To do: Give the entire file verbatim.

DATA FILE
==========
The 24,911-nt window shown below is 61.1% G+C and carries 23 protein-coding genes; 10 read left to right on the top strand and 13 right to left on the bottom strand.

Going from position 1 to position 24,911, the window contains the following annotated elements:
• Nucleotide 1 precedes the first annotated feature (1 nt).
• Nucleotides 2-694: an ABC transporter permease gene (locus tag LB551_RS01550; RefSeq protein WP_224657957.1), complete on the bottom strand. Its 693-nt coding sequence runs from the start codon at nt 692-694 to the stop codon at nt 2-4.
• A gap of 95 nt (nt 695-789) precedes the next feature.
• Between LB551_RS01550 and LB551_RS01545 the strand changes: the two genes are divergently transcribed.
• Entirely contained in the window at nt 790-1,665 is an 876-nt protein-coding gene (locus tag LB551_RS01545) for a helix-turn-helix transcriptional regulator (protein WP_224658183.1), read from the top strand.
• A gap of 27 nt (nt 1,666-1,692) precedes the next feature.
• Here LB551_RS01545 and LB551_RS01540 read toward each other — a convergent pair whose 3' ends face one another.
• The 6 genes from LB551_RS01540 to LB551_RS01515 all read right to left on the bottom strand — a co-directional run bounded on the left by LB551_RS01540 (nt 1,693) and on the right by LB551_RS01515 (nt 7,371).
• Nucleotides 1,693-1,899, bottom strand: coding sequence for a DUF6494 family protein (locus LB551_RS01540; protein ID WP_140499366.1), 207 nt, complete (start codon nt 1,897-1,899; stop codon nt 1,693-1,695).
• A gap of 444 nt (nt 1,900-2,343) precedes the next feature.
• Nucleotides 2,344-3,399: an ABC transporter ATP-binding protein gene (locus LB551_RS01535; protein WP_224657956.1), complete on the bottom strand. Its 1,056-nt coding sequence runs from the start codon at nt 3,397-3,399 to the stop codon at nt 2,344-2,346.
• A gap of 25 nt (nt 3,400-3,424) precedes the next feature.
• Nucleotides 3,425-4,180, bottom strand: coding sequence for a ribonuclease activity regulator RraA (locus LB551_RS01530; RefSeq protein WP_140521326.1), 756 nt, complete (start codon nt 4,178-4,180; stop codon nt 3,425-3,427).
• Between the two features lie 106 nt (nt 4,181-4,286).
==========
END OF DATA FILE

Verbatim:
The 24,911-nt window shown below is 61.1% G+C and carries 23 protein-coding genes; 10 read left to right on the top strand and 13 right to left on the bottom strand.

Going from position 1 to position 24,911, the window contains the following annotated elements:
• Nucleotide 1 precedes the first annotated feature (1 nt).
• Nucleotides 2-694: an ABC transporter permease gene (locus tag LB551_RS01550; RefSeq protein WP_224657957.1), complete on the bottom strand. Its 693-nt coding sequence runs from the start codon at nt 692-694 to the stop codon at nt 2-4.
• A gap of 95 nt (nt 695-789) precedes the next feature.
• Between LB551_RS01550 and LB551_RS01545 the strand changes: the two genes are divergently transcribed.
• Entirely contained in the window at nt 790-1,665 is an 876-nt protein-coding gene (locus tag LB551_RS01545) for a helix-turn-helix transcriptional regulator (protein WP_224658183.1), read from the top strand.
• A gap of 27 nt (nt 1,666-1,692) precedes the next feature.
• Here LB551_RS01545 and LB551_RS01540 read toward each other — a convergent pair whose 3' ends face one another.
• The 6 genes from LB551_RS01540 to LB551_RS01515 all read right to left on the bottom strand — a co-directional run bounded on the left by LB551_RS01540 (nt 1,693) and on the right by LB551_RS01515 (nt 7,371).
• Nucleotides 1,693-1,899, bottom strand: coding sequence for a DUF6494 family protein (locus LB551_RS01540; protein ID WP_140499366.1), 207 nt, complete (start codon nt 1,897-1,899; stop codon nt 1,693-1,695).
• A gap of 444 nt (nt 1,900-2,343) precedes the next feature.
• Nucleotides 2,344-3,399: an ABC transporter ATP-binding protein gene (locus LB551_RS01535; protein WP_224657956.1), complete on the bottom strand. Its 1,056-nt coding sequence runs from the start codon at nt 3,397-3,399 to the stop codon at nt 2,344-2,346.
• A gap of 25 nt (nt 3,400-3,424) precedes the next feature.
• Nucleotides 3,425-4,180, bottom strand: coding sequence for a ribonuclease activity regulator RraA (locus LB551_RS01530; RefSeq protein WP_140521326.1), 756 nt, complete (start codon nt 4,178-4,180; stop codon nt 3,425-3,427).
• Between the two features lie 106 nt (nt 4,181-4,286).